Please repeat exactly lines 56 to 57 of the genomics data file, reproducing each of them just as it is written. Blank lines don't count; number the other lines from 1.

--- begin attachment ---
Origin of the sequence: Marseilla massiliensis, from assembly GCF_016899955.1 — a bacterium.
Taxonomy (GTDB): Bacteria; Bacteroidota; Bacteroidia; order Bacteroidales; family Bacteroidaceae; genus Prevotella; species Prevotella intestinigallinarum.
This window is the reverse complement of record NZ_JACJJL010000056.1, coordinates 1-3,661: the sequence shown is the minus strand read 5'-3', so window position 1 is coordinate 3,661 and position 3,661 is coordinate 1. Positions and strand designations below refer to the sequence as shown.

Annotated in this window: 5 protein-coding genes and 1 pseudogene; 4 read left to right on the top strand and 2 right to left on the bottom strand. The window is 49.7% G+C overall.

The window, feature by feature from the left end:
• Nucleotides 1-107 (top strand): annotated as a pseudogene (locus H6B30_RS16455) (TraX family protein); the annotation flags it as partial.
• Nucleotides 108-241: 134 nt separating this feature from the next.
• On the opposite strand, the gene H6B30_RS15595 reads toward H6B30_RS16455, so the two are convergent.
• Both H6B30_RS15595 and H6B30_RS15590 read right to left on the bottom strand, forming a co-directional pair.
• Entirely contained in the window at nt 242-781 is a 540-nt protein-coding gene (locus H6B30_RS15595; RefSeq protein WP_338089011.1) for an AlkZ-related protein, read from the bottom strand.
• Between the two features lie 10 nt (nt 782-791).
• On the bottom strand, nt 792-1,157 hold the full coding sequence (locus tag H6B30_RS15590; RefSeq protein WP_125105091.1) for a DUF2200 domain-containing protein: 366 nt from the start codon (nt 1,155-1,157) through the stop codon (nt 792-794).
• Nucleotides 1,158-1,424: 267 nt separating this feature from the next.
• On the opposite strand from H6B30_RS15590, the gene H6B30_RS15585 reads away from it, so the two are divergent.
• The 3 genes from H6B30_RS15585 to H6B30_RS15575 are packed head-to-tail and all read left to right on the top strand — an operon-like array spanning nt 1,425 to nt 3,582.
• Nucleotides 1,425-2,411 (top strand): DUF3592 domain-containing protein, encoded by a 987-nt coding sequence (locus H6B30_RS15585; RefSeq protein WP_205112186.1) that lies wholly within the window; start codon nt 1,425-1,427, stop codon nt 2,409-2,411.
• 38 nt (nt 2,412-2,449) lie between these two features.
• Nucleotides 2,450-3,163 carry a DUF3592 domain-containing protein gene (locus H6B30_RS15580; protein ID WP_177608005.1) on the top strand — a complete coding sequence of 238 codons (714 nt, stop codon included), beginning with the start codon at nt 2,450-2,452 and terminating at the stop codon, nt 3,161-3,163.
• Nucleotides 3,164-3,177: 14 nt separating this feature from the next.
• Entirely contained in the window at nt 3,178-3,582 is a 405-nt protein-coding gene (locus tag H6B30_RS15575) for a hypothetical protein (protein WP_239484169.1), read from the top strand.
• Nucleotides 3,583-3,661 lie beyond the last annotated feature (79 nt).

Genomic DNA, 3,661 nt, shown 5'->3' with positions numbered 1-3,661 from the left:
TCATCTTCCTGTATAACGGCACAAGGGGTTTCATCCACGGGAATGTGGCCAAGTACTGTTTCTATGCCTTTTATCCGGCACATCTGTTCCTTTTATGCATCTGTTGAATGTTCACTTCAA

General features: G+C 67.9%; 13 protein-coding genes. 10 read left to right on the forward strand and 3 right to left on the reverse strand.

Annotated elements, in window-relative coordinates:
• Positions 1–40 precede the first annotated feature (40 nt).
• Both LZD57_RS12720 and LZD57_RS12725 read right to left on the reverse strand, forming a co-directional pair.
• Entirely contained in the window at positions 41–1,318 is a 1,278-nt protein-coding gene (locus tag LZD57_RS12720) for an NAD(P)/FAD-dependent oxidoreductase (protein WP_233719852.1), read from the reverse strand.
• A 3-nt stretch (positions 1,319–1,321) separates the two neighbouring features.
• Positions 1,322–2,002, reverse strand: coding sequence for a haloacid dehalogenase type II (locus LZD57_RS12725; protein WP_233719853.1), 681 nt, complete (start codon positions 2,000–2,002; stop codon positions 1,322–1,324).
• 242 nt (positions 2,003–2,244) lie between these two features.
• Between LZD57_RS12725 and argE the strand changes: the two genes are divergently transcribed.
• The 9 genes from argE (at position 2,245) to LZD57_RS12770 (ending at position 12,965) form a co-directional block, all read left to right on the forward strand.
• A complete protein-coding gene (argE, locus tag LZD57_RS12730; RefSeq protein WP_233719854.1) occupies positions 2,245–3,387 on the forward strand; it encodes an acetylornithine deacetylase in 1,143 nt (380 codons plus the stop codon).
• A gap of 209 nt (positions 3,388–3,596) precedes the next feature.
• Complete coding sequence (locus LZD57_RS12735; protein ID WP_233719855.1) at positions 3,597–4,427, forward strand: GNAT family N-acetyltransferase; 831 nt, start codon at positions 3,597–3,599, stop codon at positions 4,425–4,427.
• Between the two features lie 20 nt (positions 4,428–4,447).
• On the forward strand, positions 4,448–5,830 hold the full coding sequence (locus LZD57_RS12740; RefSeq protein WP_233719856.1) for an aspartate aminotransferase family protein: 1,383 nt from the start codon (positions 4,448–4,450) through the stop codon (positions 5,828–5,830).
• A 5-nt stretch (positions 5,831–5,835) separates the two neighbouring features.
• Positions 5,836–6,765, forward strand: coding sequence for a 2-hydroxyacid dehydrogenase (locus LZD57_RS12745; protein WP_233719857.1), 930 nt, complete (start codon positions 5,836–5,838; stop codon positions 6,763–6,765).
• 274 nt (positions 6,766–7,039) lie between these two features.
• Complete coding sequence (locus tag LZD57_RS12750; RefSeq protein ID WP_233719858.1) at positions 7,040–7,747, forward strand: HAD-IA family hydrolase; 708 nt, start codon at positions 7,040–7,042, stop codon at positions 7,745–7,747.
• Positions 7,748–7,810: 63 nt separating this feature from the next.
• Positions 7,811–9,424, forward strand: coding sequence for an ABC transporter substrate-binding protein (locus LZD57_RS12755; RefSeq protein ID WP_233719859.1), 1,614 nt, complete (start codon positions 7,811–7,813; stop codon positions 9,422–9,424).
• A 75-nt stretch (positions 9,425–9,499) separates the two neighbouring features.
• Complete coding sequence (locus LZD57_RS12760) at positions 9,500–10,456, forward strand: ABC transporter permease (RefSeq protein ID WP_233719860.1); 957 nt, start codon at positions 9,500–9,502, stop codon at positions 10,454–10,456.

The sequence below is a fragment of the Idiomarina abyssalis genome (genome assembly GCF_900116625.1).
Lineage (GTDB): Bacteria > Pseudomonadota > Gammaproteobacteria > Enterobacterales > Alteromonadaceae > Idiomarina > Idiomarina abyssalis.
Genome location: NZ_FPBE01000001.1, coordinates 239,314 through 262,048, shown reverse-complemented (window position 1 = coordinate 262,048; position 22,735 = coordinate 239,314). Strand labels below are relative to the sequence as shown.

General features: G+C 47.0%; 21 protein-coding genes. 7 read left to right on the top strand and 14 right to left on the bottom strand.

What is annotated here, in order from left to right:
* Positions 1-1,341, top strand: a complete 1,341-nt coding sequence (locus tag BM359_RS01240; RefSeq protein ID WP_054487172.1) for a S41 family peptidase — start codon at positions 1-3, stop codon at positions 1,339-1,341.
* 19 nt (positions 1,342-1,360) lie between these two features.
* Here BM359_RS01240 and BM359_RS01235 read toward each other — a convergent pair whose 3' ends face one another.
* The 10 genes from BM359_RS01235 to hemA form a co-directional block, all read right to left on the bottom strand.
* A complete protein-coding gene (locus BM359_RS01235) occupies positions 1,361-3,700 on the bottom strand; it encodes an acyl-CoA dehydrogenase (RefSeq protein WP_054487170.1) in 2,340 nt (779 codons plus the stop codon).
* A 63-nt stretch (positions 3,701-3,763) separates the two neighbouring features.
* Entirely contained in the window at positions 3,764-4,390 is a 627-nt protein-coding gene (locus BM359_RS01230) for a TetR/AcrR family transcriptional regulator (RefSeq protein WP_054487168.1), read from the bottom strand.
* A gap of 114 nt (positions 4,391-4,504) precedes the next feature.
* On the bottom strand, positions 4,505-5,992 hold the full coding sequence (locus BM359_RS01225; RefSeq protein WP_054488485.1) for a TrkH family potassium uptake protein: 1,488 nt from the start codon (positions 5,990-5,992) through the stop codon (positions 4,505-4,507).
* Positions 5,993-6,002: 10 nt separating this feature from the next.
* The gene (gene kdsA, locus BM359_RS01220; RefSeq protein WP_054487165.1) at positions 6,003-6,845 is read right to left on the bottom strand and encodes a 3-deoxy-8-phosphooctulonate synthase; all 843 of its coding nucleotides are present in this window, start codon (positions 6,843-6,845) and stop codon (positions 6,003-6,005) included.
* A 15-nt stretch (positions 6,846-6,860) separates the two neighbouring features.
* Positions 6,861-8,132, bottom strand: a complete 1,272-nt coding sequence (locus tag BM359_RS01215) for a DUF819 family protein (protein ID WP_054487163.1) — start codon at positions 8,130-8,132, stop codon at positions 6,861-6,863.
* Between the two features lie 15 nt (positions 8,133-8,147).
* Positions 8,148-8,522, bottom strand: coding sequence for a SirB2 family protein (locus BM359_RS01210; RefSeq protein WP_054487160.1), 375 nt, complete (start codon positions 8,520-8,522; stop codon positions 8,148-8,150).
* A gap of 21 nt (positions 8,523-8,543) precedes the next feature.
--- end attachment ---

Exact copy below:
* A complete protein-coding gene (locus BM359_RS01235) occupies positions 1,361-3,700 on the bottom strand; it encodes an acyl-CoA dehydrogenase (RefSeq protein WP_054487170.1) in 2,340 nt (779 codons plus the stop codon).
* A 63-nt stretch (positions 3,701-3,763) separates the two neighbouring features.